Bitcoin has captured the imagination of millions of investors around the world, and it’s easy to see why.
These investors, who are usually quite comfortable with technology, see a future where capital can circulate the globe without being tracked. You don’t have to be up to no good to see the obvious advantages to such a system. Bitcoin also offers a finite supply, very low transaction fees to move large amounts of money, and you don’t need to worry about banker’s hours when moving Bitcoin around. As long as the internet is working, so will the Bitcoin ecosystem.
Unfortunately, there’s one major downfall: Bitcoin is extremely volatile. The cryptocurrency sees its value rise or drop by 10-20% on a daily basis at times, as investors crowd in and out of the product. Currencies are supposed to be stable, and Bitcoin is the exact opposite of that. These crazy moves are exactly what keeps many investors out of it.
Simply put, any investment in Bitcoin today is nothing short of a speculation. The cryptocurrency could go much higher over the coming years. Or it could crash, just like it did in 2018. Nobody really knows what it will do over the short term. This is why investing in a Bitcoin-focused security may end up being a bad idea. These companies might not be able to weather the inevitable downturns.
If you’re a long-term bull, perhaps investing in Bitcoin’s infrastructure might be the better play. As the old saying goes, it’s better to sell shovels during a gold rush. Here’s how even risk-adverse investors can do exactly that.
The best place to mine
Many Bitcoin mining operations are setting up shop in Alberta, enticed by cheap power prices.
There are a few reasons why Alberta consistently has some of the nation’s lowest power prices. There’s a little oversupply in the power-generation market, thanks to the general decline of the oil and gas market. The province still gets much of its energy from coal-fired power, which is cheap to produce. And even as Alberta transitions to natural gas to fuel this fleet, expectations are that natural gas prices will stay low for a long time.
In short, these Bitcoin miners see Alberta’s low energy prices continuing for a while. That’s good news for an operation that uses incredible amounts of energy. According to a recent study, total Bitcoin infrastructure around the world uses an estimated 64 TWh of energy each year, or about the same consumption as Switzerland.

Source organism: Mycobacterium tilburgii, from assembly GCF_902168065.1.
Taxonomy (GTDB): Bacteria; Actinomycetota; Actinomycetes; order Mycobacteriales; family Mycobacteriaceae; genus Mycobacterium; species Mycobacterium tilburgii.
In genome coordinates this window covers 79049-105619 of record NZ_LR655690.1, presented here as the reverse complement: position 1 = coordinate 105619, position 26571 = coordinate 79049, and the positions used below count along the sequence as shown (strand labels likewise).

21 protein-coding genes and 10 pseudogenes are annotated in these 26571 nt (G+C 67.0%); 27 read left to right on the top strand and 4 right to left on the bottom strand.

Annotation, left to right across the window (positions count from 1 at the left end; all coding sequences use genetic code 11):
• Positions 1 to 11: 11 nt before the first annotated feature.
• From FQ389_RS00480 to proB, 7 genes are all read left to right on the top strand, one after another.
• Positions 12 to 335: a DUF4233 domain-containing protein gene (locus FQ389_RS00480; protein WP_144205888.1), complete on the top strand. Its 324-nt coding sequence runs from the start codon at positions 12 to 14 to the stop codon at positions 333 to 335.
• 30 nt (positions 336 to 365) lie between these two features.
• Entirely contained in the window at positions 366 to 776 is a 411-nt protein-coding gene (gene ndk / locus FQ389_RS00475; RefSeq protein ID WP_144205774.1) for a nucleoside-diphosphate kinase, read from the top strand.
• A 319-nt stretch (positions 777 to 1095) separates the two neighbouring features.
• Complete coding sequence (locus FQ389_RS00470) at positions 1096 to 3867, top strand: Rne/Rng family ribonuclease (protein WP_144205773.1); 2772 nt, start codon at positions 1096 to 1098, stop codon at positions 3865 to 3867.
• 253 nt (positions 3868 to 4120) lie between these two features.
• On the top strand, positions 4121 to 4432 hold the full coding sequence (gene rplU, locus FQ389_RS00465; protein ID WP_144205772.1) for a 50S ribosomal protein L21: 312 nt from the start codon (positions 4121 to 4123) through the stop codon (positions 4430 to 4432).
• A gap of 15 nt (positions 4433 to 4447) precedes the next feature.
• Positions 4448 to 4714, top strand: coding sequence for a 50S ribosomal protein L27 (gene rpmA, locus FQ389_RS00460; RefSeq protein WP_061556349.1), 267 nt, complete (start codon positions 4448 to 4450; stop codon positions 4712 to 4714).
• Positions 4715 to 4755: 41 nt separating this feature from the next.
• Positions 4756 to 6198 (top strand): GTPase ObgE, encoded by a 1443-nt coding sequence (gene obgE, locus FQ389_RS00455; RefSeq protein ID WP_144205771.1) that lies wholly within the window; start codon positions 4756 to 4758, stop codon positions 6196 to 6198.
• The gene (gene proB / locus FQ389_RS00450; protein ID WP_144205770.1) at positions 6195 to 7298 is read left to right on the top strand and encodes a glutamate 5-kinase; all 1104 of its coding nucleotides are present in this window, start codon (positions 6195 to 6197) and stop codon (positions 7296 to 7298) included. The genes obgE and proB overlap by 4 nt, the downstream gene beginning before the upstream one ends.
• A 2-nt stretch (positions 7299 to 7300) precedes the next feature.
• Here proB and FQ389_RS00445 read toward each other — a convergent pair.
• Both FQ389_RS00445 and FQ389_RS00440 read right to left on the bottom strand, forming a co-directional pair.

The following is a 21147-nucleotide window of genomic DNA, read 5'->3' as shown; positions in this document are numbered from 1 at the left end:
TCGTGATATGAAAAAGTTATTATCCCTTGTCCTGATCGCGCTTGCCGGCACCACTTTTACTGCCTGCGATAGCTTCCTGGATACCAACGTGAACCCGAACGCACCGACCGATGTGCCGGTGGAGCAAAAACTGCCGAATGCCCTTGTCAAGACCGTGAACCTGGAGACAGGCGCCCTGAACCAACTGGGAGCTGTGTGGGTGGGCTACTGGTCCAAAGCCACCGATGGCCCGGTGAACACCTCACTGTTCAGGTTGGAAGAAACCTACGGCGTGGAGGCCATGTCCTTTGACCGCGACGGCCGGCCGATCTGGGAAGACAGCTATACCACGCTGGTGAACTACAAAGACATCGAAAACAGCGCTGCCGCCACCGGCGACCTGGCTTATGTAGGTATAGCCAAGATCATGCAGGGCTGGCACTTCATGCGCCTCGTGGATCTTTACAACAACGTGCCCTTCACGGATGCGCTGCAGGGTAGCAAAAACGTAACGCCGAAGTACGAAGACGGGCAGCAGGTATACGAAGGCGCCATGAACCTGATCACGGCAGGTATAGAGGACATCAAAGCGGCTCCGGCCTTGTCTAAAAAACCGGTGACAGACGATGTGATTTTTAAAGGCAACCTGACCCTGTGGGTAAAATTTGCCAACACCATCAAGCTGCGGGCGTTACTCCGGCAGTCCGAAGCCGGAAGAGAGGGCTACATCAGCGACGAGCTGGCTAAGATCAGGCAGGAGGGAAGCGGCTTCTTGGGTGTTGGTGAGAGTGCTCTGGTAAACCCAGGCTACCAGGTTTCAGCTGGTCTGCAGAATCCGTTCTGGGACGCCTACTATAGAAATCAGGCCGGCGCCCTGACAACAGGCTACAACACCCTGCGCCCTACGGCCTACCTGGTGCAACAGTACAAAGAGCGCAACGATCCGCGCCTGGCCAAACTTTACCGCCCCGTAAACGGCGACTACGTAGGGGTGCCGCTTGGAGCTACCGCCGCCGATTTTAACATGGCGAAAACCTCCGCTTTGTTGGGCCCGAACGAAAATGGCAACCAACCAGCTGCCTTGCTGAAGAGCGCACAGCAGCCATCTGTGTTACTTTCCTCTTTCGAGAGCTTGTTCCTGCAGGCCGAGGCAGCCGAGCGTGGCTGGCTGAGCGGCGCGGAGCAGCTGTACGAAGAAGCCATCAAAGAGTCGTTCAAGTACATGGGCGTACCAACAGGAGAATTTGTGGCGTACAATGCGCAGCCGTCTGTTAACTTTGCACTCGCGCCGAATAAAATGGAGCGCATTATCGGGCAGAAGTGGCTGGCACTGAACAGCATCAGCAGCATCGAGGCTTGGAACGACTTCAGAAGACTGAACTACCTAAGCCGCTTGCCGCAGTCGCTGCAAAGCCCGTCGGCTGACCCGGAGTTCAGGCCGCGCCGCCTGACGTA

If it makes sense to for Bitcoin miners to use Alberta power, then it makes sense for long-term Bitcoin bulls to own Alberta power assets as an investment. But rather than invest in the power plants themselves, I’d much rather own the infrastructure. Canadian Utilities (TSX:CU) is the way to do just that.
Canadian Utilities boasts more than 250,000 households as customers in Alberta, which largely represents more rural areas of the province. It’s no coincidence that Bitcoin mining operations are popping up in communities like Medicine Hat and Drumheller, which are both served by Canadian Utilities infrastructure. Electricity is cheap and there’s enough people in these places to work at these facilities.
And if Bitcoin mining doesn’t work out, it’s still likely a Canadian Utilities investment will turn out to be a winner. The company has been able to grow its annual dividend for an impressive 47 consecutive years, which is the longest streak of dividend growth for any publicly traded Canadian company. Investors are also getting a 4.6% yield.
Utilities aren’t the sexiest investments, but they generate gobs of consistent cash flow.
I would encourage Bitcoin bulls to make more indirect investments in the cryptocurrency, just in case it doesn’t work out quite as well as hoped. Canadian Utilities is one way to do that. In fact, it’s likely to be a successful investment even if Bitcoin mining doesn’t take off in Alberta.
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This article represents the opinion of the writer, who may disagree with the “official” recommendation position of a Motley Fool premium service or advisor. We’re Motley! Questioning an investing thesis — even one of our own — helps us all think critically about investing and make decisions that help us become smarter, happier, and richer, so we sometimes publish articles that may not be in line with recommendations, rankings or other content.
Fool contributor Nelson Smith owns shares of CANADIAN UTILITIES LTD., CL.A, NV.